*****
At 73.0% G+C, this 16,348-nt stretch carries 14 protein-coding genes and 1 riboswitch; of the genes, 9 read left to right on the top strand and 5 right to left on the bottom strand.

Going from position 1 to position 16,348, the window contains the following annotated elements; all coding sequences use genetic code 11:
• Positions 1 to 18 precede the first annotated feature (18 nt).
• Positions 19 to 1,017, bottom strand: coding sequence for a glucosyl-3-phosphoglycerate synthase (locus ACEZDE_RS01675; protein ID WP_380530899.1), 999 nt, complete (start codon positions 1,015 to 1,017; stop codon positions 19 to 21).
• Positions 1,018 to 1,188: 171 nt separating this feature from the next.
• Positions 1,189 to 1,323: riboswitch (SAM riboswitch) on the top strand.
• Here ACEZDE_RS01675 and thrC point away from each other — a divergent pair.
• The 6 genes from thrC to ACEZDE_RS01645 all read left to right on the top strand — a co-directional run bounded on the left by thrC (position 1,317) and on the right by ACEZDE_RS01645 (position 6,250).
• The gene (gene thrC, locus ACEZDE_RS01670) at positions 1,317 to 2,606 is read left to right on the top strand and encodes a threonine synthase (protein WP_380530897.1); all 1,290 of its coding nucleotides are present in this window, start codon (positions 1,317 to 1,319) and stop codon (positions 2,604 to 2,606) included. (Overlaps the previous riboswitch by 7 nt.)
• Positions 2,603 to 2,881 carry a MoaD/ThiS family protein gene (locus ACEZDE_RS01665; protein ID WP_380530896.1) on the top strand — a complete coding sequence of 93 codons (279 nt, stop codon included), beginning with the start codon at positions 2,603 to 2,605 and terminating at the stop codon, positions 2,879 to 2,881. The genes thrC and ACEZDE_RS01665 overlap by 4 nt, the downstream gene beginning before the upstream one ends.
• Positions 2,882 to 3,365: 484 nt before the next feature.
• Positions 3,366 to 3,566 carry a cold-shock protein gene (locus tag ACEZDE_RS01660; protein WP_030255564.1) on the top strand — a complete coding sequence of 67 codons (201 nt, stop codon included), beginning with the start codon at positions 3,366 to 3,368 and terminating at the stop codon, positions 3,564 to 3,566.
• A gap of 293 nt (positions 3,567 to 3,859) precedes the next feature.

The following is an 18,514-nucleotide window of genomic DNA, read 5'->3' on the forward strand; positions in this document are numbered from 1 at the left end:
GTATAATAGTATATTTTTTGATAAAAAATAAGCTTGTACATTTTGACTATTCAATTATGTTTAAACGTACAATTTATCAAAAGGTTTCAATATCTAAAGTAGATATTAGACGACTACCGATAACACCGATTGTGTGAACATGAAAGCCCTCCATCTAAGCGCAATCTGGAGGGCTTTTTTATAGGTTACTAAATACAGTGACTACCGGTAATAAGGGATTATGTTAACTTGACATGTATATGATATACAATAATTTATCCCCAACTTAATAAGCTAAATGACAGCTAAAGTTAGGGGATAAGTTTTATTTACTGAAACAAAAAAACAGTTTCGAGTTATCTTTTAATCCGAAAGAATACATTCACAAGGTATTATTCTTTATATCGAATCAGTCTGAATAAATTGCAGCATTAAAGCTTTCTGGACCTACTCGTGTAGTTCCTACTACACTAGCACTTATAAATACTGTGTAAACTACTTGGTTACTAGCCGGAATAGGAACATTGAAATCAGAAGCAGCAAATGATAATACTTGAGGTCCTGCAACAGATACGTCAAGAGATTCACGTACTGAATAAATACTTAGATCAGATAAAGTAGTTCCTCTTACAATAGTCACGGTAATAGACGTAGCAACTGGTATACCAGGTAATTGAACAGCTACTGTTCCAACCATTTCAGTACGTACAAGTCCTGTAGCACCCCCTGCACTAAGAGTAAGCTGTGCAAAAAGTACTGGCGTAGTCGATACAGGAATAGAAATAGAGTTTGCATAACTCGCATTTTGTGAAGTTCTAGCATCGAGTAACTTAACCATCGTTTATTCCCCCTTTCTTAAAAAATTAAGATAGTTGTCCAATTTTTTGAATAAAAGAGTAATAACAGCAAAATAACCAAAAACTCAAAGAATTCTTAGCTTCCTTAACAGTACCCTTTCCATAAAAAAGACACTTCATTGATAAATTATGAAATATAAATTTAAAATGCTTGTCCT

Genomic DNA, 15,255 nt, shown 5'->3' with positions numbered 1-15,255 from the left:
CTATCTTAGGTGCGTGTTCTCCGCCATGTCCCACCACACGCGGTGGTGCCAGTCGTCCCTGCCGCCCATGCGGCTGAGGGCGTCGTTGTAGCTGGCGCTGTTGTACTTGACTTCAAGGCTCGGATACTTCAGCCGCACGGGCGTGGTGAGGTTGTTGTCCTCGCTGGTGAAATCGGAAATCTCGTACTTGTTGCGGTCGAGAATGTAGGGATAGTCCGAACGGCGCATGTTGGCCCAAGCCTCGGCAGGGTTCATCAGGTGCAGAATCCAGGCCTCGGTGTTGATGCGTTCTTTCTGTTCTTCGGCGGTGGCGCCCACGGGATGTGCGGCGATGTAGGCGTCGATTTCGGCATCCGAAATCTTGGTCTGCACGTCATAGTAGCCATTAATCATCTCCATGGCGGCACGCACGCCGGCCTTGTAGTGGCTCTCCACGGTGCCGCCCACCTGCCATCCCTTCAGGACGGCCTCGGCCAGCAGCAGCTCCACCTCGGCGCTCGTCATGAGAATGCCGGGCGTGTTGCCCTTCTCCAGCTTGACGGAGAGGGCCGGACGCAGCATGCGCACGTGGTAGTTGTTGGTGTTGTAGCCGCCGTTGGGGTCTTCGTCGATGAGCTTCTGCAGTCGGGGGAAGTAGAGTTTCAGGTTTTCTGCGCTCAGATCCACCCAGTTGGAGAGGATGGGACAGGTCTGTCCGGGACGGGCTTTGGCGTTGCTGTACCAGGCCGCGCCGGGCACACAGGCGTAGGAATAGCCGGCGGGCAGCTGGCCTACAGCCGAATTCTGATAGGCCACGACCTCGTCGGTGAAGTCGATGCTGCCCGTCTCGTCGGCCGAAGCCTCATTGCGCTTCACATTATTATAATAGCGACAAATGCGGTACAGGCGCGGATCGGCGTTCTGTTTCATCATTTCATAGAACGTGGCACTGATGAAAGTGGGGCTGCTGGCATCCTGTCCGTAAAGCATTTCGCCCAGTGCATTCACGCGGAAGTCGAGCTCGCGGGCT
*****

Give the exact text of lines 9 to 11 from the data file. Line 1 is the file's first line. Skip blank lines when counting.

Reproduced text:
• The gene (gene thrC, locus ACEZDE_RS01670) at positions 1,317 to 2,606 is read left to right on the top strand and encodes a threonine synthase (protein WP_380530897.1); all 1,290 of its coding nucleotides are present in this window, start codon (positions 1,317 to 1,319) and stop codon (positions 2,604 to 2,606) included. (Overlaps the previous riboswitch by 7 nt.)
• Positions 2,603 to 2,881 carry a MoaD/ThiS family protein gene (locus ACEZDE_RS01665; protein ID WP_380530896.1) on the top strand — a complete coding sequence of 93 codons (279 nt, stop codon included), beginning with the start codon at positions 2,603 to 2,605 and terminating at the stop codon, positions 2,879 to 2,881. The genes thrC and ACEZDE_RS01665 overlap by 4 nt, the downstream gene beginning before the upstream one ends.
• Positions 2,882 to 3,365: 484 nt before the next feature.